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Hand spun khadi morphs into fashion fabric
Aug '12
The age-old fabric Khadi, which used to be the preferred fabric for the elderly people and politicians in India, has now morphed itself into a fashion fabric. The demand for Khadi has increased in leaps and bounds over the years and has become the most favoured fabric material amongst fashion designers all over the world. 
Seeing the growing craze for Khadi, the Khadi and Village Industries Commission (KVIC) is increasing its production and sales by 20 percent per annum. It has also tied up with the Asian Development Bank, which will provide funding through the Indian Government for the overall revamping of the sector.”
Mr. AK Dwivedi, Director of Economic Research, KVIC, spoke to Fibre2fashion over reasons for the rising popularity of this eco-friendly fabric material. He said, “Khadi fabric gives warmth in winters and is cool when worn in summers. 
“The craze for Khadi fabric is spreading across the globe because of its high intrinsic value of hand spinning. In today’s times when only mill-produced fabric is found everywhere, Khadi’s popularity is increasing because it is hand spun and hand woven. That is why, designers are using it extensively,” he says.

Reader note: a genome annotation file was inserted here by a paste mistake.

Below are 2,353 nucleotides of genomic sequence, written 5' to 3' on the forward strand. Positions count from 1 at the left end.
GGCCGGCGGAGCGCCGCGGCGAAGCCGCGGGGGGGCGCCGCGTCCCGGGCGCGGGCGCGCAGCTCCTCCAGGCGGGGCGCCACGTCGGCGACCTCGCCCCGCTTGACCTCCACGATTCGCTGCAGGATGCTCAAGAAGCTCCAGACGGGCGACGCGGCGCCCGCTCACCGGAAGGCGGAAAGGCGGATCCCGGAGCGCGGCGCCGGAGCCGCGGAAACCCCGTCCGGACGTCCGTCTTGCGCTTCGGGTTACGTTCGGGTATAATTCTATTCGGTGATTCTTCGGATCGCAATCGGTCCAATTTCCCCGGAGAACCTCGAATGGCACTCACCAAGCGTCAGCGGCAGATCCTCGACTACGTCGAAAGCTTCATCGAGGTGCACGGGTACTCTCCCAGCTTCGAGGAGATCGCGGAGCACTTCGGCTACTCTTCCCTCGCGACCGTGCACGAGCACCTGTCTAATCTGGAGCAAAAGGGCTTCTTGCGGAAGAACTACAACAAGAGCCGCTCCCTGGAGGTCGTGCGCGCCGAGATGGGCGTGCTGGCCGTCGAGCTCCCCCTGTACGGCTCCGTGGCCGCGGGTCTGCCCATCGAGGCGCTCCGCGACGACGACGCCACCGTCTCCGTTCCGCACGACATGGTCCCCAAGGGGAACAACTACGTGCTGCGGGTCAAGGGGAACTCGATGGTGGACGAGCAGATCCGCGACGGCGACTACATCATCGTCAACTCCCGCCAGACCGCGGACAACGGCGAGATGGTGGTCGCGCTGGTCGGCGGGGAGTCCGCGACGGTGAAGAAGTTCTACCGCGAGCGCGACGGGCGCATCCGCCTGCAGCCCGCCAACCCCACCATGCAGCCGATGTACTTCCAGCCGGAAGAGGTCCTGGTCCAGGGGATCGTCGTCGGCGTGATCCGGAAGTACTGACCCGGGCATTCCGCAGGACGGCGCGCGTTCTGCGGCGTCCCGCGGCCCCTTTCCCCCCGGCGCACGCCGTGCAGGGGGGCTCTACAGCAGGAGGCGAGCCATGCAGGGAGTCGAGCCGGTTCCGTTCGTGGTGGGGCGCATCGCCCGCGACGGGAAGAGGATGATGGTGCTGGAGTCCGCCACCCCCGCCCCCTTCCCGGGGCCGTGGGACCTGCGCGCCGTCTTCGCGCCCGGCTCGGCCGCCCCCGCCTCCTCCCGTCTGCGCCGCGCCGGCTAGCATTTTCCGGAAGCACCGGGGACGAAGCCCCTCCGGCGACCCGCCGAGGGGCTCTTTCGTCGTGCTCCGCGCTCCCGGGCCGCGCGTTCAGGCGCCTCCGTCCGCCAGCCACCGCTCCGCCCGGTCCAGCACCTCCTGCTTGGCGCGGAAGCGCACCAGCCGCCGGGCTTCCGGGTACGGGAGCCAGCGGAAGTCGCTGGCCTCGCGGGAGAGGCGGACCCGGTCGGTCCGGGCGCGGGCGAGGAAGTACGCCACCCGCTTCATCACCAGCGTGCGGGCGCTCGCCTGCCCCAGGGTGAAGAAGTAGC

Talking about the extensive use of Khadi by designers, fashion designer Gaurang Shah says, “Many designers are using Khadi in highly trendy avatars giving a tough competition to other fabrics. The material continues to rule the fashion scene and will do so in the future as well. This flexible and eco-friendly fabric can be designed to suit any individual personality – both old and modern.” 
Mr. Shah mentions that Khadi has established itself as a fashion fabric and designers are constantly adding new dimensions to its look and feel. Moreover, it is skin friendly, lighter and can be beautifully draped, which makes it the best suited fabric for summers.
“Khadi fabric is a perfect blend of formal and informal wear and is fast becoming a new fashion statement as it brings a lot of versatility to it. Most importantly it is hand-woven and therefore supports the fading weaver community,” avers Mr. Shah.
When quizzed about the evolution of the fabric over the years, he responds, “Earlier Khadi cloth was very coarse and it used to come in typical small borders with rustic dull shades. But, today Khadi is crafted to be as soft like any other mill fabric. It has a completely new look in terms of colors, designs and textures.”

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